The 1919 Faisal-Weizmann treaty provided a firm foundation for League of Nations ratification of the Balfour Declaration at the San Remo Conference in 1920. The proposals covered Palestine - from the Mediterranean through the entire Galilee, up to the Litany River, hundreds of miles east of the Jordan River through all of current day Jordan, and into part of the Sinai. The League assigned Palestine Mandate administration to Britain, entrusting it to establish the National Home for the Jews. 5

Agreement Between Emir Feisal Husseini and Dr. Weizman

His Royal Highness the Emir FEISAL, representing and acting on behalf of the Arab Kingdom of Hedjaz, and Dr. CHAIM WIEZMANN, representing and acting on behalf of the Zionist Organization.

mindful of the racial kinship and ancient bonds existing between the Arabs and the Jewish people, and realising that the surest means of working out the consumation of their national aspirations is through the closest possible collaboration in the development of the Arab State and Palestine, and being desirous further of confirming the good understanding which exists between them,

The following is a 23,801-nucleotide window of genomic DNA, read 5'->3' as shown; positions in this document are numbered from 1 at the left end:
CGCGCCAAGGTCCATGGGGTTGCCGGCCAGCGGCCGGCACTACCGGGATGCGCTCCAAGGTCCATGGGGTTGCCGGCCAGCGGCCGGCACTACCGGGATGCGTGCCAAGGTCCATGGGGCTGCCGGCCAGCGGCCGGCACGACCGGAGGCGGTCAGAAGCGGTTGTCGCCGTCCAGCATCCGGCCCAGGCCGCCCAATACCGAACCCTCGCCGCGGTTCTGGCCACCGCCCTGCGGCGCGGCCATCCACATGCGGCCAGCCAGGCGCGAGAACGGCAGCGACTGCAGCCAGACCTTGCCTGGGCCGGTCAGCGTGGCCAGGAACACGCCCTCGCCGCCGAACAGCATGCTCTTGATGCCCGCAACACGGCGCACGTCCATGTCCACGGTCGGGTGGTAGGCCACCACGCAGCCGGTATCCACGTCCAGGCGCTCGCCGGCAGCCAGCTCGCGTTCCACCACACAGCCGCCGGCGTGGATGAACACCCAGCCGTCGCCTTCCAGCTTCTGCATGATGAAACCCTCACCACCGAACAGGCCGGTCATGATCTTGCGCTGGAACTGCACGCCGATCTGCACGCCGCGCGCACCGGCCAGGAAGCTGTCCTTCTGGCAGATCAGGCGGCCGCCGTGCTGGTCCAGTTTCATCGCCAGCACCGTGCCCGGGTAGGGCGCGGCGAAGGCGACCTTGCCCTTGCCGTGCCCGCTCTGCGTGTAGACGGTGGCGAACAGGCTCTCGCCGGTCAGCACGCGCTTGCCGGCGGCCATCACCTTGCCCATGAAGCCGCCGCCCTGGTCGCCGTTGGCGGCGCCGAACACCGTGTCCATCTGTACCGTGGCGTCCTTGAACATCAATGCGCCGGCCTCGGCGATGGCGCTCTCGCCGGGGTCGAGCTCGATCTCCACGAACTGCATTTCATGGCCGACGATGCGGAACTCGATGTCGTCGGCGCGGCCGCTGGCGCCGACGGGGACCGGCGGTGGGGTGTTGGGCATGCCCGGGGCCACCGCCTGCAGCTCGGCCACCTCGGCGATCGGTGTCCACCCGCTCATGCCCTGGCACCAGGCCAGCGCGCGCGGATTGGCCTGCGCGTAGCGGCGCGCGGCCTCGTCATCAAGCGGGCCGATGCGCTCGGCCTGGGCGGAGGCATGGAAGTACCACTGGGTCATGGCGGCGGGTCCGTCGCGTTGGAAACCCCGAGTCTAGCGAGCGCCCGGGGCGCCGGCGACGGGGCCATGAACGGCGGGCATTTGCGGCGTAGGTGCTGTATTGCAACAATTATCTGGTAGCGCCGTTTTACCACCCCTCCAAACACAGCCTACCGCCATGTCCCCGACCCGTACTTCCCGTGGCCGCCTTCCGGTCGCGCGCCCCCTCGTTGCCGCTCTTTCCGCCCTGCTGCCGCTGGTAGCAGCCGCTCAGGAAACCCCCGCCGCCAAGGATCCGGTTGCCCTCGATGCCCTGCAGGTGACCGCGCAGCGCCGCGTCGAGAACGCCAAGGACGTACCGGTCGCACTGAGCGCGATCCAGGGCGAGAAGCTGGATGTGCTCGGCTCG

have agreed upon the following Articles;-


The Arab State and Palestine in all their relations and undertakings shall be controlled by the most cordial goodwill and understanding and to this end Arab and Jewish duly accredited agents shall be established and maintained in the respective territories.


Immediately following the completion of the deliberations of the Peace Conference, the definite boundaries between the Arab State and Palestine shall be determined by a Commission to be agreed upon by the parties hereto.


In the establishment of the Constitution and Administration of Palestine all such measures shall be adopted as will afford the fullest guarantee for carrying into effect the British Government's Declaration of the 2nd of November, 1917.


All necessary measures shall be taken to encourage and stimulate immigration of Jews into Palestine on a large scale, and as quickly as possible to settle Jewish immigrants upon the land through closer settlement and intensive cultivation of the soil.  In taking such measures measures the Arab peasant and tenant farmes shall be protected in their rights and shall be assisted in forwaxiiing their economic development.


No regulation nor Iaw shall be made prohibiting or interfering in any way with the free exercise of religion; and further the free excercise and enjoyment of religious profession and worship without discimimtion or preference shell forever be allowed. No religious test shall ever be required for the exercise of civil or political rights.